Sky rider Geraint Thomas looks back at his time in the coveted yellow jersey of Tour de France race leader as he hands it over to team-mate Chris Froome
Sky’s Welshman warmed down with a long-sleeve white Sky jersey over the Tour de France’s leader’s jersey, appropriate because he slipped to second overall at 12 seconds behind team-mate Chris Froome.
“It is a bit sad to take off the yellow,” Thomas told Cycling Weekly. “You don’t realise what you’ve got until it’s gone. I’ve certainly appreciated it and enjoyed it.
“It’s going to be weird and stick on the new white jersey. At least I kept it fresh. I have a fresh white jersey and the boys’ are getting a bit dirty!”
Thomas pulled in the Sky train up the short 5.9-kilometre climb. Fabio Aru (Astana) attacked for the eventual win and Froome followed. Thomas faded slightly and finished at 40 seconds behind Aru and 20 behind Froome.
“To be honest, I didn’t expect to keep it, and to still be relatively close is more of a surprise than not keeping it,” he added. “To be second in GC still is a nice bonus. I didn’t think that going into the day.”
The mountain days have only just begun. The race will swing through the Jura Mountains before hitting the Pyrenees and Alps. Thomas will have his chance again.
Watch: Tour de France 2017 stage five highlights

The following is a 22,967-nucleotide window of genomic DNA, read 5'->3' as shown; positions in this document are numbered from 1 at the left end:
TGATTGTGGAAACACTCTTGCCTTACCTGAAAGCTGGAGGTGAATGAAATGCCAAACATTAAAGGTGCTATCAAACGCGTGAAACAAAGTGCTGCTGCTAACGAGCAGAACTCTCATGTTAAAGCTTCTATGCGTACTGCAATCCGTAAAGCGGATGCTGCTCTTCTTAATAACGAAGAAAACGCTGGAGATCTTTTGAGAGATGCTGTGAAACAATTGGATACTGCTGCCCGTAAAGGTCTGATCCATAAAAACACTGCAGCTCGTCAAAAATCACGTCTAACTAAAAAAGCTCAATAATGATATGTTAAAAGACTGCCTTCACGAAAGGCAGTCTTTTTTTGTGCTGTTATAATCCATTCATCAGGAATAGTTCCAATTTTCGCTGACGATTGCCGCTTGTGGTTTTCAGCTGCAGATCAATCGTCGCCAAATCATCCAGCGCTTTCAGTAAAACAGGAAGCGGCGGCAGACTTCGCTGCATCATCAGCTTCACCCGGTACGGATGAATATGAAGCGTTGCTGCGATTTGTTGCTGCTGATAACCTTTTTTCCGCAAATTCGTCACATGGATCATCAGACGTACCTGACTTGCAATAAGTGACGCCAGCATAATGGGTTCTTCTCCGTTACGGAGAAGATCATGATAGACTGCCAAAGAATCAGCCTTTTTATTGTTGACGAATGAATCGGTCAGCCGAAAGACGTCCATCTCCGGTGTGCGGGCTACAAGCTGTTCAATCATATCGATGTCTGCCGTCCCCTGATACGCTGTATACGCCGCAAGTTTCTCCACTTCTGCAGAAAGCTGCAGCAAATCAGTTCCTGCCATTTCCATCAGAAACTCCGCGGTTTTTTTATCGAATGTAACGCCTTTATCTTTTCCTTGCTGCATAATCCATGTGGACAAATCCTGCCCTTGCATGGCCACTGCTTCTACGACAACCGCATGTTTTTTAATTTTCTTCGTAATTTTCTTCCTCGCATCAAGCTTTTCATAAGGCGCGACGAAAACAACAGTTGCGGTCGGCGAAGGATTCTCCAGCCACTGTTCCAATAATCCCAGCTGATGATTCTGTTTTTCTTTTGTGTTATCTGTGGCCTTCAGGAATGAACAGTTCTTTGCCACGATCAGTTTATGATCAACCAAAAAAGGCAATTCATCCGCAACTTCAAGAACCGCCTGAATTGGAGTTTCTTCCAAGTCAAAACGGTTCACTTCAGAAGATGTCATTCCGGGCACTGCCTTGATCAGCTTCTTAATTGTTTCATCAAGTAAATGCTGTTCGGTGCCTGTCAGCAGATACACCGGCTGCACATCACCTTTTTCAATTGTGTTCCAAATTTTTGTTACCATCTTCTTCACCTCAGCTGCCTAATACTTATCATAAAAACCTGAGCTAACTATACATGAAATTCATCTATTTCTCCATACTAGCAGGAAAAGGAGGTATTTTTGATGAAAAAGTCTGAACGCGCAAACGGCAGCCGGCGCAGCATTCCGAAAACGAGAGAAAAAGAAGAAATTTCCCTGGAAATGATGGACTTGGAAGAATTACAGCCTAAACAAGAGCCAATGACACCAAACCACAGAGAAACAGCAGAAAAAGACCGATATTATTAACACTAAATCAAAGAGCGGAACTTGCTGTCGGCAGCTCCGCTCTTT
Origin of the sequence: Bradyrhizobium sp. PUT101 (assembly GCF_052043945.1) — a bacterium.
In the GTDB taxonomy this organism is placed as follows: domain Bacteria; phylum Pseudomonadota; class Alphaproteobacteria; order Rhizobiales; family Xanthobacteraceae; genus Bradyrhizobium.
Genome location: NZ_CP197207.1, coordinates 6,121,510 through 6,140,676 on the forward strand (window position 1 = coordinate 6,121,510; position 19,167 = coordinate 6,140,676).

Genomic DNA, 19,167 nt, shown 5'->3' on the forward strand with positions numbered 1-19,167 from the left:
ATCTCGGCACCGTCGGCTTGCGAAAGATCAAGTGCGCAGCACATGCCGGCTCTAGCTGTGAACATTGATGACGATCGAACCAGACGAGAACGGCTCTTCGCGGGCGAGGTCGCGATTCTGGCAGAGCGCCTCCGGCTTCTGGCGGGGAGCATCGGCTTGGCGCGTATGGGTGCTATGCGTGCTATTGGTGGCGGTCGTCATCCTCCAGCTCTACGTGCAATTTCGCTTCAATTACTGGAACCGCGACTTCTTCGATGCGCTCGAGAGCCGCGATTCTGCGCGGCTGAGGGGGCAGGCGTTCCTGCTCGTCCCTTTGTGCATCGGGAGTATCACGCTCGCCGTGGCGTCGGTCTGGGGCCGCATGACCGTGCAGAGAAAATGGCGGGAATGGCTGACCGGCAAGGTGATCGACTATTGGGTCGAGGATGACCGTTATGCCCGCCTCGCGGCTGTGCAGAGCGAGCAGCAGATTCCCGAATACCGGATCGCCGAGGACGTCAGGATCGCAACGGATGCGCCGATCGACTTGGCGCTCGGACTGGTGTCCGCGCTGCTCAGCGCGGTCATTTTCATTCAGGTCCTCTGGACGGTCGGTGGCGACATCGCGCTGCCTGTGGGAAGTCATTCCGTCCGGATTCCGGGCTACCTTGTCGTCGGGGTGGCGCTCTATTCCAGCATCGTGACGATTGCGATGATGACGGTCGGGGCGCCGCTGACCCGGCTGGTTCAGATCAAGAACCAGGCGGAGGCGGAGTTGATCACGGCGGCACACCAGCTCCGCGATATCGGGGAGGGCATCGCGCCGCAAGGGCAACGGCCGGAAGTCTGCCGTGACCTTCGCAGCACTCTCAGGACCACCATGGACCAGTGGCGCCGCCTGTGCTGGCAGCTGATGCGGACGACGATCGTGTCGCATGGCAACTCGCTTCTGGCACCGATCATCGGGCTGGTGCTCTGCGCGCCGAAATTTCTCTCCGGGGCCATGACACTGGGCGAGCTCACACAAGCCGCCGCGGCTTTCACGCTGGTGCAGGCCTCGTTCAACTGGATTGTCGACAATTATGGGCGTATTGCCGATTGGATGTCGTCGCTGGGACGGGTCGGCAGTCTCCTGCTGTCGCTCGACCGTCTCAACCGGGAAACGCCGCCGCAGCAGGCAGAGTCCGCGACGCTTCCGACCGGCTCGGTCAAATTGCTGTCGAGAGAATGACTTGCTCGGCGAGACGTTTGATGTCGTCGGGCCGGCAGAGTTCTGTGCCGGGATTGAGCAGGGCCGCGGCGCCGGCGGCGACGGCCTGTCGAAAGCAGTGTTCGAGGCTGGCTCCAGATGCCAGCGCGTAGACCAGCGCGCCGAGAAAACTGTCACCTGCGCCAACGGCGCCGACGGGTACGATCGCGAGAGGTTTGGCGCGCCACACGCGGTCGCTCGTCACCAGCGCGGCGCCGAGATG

“Tactically it could play a part [to be high in the overall] come the weekend because there could be a lot going off. It’d be nice to stay up there,” Thomas said.
“My goal coming in was to be with Froomey in the thick of the action every day, every big day, and if I do that, that means I stay up on GC anyway.
“For me, anything is a bonus now. Like I said, I’ve been going well since March. The Giro d’Italia [abandon] was a massive hit, so to go down and to come back up to try go get what I could out of this race, stage win and four days in yellow… I could just sit at the back and enjoy life now!”
Thomas will not have a chance to do so. He must work for Froome as he did today. In the first summit finish of three today, he only touched the front briefly after Michal Kwiatkowski and Mikel Nieve.
“I felt better than expected to be honest, it was just… I was comfortable with the pace if we’d gone a bit faster, but as soon as the guys started kicking I didn’t have the legs to go, but I kept trying to ride a decent tempo and came back to the front for the final corner. When they sprinted for the final steep thing, I was out the back again.
“We learned a bit as well, like I said to [Froome] at the finish, when he attacked I could’ve done that for him but he showed he has decent legs. We gave Aru a little bit of leeway which we won’t do again.
“We didn’t want to let [Aru] get as much time as he did. We kind of lost Landa and Sergio Henao, but I think they need a little bit of time to get into the race as well.
“Frosty [Nieve] was riding a decent tempo but not quite hard enough and Aru got a good advantage then. We learned a bit from that and we won’t let that happen again. But for sure, Richie Porte, Aru, Dan Martin – they are the stand-out names at the moment.”